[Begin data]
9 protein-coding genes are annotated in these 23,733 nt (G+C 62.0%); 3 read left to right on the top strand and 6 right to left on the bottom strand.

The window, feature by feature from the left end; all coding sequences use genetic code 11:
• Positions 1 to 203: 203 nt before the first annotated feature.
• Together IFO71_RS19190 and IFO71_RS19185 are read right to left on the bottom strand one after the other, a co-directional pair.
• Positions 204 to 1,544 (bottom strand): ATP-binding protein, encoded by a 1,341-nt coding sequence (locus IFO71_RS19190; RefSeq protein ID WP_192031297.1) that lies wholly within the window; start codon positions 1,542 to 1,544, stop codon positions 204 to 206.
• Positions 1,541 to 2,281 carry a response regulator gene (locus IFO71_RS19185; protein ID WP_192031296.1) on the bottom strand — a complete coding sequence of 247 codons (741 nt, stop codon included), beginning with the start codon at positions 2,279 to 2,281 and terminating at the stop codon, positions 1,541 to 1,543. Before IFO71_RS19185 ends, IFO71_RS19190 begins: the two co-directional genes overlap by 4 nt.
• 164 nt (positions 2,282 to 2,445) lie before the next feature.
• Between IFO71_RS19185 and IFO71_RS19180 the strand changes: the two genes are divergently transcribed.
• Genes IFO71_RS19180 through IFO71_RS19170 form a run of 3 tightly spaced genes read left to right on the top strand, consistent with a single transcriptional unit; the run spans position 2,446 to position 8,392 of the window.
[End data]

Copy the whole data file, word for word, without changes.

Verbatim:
9 protein-coding genes are annotated in these 23,733 nt (G+C 62.0%); 3 read left to right on the top strand and 6 right to left on the bottom strand.

The window, feature by feature from the left end; all coding sequences use genetic code 11:
• Positions 1 to 203: 203 nt before the first annotated feature.
• Together IFO71_RS19190 and IFO71_RS19185 are read right to left on the bottom strand one after the other, a co-directional pair.
• Positions 204 to 1,544 (bottom strand): ATP-binding protein, encoded by a 1,341-nt coding sequence (locus IFO71_RS19190; RefSeq protein ID WP_192031297.1) that lies wholly within the window; start codon positions 1,542 to 1,544, stop codon positions 204 to 206.
• Positions 1,541 to 2,281 carry a response regulator gene (locus IFO71_RS19185; protein ID WP_192031296.1) on the bottom strand — a complete coding sequence of 247 codons (741 nt, stop codon included), beginning with the start codon at positions 2,279 to 2,281 and terminating at the stop codon, positions 1,541 to 1,543. Before IFO71_RS19185 ends, IFO71_RS19190 begins: the two co-directional genes overlap by 4 nt.
• 164 nt (positions 2,282 to 2,445) lie before the next feature.
• Between IFO71_RS19185 and IFO71_RS19180 the strand changes: the two genes are divergently transcribed.
• Genes IFO71_RS19180 through IFO71_RS19170 form a run of 3 tightly spaced genes read left to right on the top strand, consistent with a single transcriptional unit; the run spans position 2,446 to position 8,392 of the window.